California's three largest dairy cooperatives are very close to having a draft petition ready to submit to USDA asking that a Federal Milk Marketing Order (FMMO) be implemented there.
If adopted it will be a monumental change for the state's dairy industry, which thrived for decades under its own pooling and pricing plan created in 1969. But since the feed and milk price disasters of 2008-09, the program has come under blistering attack by producers, who say it generates huge profits for processors as farms go bankrupt.
What won't see any change is something that many producers worried might be totally eliminated under an FMMO: their California pool quota.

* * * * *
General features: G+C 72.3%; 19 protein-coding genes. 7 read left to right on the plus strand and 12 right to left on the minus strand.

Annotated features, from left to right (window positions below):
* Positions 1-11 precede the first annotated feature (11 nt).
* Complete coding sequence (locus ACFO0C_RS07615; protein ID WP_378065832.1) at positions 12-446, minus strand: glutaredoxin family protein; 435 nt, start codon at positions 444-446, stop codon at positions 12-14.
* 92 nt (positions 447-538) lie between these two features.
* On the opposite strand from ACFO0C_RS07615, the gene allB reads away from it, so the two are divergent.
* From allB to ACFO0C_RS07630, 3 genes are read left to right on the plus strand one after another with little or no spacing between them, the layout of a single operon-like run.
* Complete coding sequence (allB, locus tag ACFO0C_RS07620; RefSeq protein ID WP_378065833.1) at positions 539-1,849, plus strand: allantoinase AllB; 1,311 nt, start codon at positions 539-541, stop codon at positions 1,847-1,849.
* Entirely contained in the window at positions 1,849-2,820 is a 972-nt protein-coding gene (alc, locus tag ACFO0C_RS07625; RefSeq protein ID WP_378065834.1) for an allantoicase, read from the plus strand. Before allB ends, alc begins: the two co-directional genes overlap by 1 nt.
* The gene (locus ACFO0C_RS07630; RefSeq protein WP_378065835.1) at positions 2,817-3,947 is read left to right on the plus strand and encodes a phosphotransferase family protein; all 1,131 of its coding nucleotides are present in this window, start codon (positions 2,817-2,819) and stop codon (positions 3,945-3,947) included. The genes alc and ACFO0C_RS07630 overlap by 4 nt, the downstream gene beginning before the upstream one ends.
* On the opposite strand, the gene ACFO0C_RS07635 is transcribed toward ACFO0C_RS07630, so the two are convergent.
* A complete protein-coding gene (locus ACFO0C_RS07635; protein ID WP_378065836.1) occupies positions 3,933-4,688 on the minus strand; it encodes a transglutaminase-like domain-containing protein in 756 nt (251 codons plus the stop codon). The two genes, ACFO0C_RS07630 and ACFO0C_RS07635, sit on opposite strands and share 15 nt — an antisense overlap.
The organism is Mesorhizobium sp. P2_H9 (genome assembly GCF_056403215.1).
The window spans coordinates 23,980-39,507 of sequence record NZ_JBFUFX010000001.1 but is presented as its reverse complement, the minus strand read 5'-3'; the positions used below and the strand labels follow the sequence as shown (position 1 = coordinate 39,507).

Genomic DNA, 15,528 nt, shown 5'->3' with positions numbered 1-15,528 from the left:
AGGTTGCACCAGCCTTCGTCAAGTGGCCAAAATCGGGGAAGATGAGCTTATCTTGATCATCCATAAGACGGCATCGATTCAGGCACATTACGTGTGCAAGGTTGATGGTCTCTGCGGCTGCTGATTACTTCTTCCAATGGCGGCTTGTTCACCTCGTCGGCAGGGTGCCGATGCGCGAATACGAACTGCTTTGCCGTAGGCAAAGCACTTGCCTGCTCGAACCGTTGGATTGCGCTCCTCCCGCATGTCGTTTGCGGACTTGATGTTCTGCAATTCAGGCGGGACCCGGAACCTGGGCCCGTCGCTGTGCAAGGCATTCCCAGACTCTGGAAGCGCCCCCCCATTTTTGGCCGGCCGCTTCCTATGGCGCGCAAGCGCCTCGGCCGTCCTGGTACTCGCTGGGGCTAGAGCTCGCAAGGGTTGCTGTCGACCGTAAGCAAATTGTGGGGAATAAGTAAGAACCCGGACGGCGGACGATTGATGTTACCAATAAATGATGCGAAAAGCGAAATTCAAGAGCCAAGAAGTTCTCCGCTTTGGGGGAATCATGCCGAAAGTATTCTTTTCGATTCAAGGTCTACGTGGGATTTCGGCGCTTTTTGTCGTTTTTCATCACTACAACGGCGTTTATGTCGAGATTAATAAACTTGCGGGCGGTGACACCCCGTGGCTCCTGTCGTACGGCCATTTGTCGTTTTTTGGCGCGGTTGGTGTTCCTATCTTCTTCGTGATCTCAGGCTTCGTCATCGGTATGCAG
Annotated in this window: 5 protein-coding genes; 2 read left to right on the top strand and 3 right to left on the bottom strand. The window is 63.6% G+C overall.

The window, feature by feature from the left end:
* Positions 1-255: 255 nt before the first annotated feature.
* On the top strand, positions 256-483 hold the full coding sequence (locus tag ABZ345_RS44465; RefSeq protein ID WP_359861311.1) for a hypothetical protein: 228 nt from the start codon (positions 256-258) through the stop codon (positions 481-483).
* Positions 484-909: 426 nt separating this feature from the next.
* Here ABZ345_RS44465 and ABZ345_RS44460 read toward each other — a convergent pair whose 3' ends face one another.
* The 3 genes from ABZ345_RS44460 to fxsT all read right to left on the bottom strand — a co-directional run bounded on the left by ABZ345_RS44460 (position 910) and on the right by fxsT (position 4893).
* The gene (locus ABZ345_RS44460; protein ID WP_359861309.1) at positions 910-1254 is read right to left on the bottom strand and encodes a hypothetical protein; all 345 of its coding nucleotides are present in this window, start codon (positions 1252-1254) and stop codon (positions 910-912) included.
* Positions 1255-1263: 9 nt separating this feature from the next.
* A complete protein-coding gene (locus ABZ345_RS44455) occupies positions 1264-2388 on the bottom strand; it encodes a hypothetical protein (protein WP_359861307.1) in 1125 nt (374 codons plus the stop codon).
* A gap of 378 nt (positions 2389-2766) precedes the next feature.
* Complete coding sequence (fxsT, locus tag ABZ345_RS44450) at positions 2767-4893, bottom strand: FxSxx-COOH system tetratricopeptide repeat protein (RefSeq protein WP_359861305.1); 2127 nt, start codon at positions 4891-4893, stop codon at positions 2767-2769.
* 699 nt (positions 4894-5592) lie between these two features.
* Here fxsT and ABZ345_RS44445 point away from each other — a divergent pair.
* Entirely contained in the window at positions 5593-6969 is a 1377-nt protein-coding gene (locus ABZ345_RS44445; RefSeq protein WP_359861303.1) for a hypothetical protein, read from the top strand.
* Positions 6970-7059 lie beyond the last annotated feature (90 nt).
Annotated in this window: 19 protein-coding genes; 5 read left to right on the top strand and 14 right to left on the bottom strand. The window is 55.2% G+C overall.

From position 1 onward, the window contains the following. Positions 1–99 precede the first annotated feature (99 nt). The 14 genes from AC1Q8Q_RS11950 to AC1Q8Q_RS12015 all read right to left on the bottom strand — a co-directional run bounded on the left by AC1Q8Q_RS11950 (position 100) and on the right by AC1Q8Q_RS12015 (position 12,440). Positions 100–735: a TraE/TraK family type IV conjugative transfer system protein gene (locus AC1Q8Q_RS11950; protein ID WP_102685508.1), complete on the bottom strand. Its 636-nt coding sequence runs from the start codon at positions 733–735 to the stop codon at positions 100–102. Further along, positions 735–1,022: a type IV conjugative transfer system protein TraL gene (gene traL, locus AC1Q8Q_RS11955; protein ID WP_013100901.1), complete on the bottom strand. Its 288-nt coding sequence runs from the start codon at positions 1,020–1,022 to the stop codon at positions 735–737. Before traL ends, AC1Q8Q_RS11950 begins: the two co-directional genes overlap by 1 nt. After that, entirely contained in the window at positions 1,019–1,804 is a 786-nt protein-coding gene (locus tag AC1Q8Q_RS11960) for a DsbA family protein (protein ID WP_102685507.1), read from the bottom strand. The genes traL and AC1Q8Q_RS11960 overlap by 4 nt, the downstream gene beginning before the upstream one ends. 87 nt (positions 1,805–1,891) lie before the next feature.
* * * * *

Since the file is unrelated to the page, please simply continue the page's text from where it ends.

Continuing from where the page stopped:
It was literally a $1 billion concern, since that's the approximate total market value of all pool quota. But the three co-ops have made no secret that the continuation of quota will be part of any FMMO petition they submit.
Quota generates a $1.70 per hundredweight milk price bonus via special allocation of the first $12.5 million in pool revenues each month. As a result, it has a significant asset value for producers who own some. Holdings of $1 million or more are not rare, although there are also many producers who own little or none.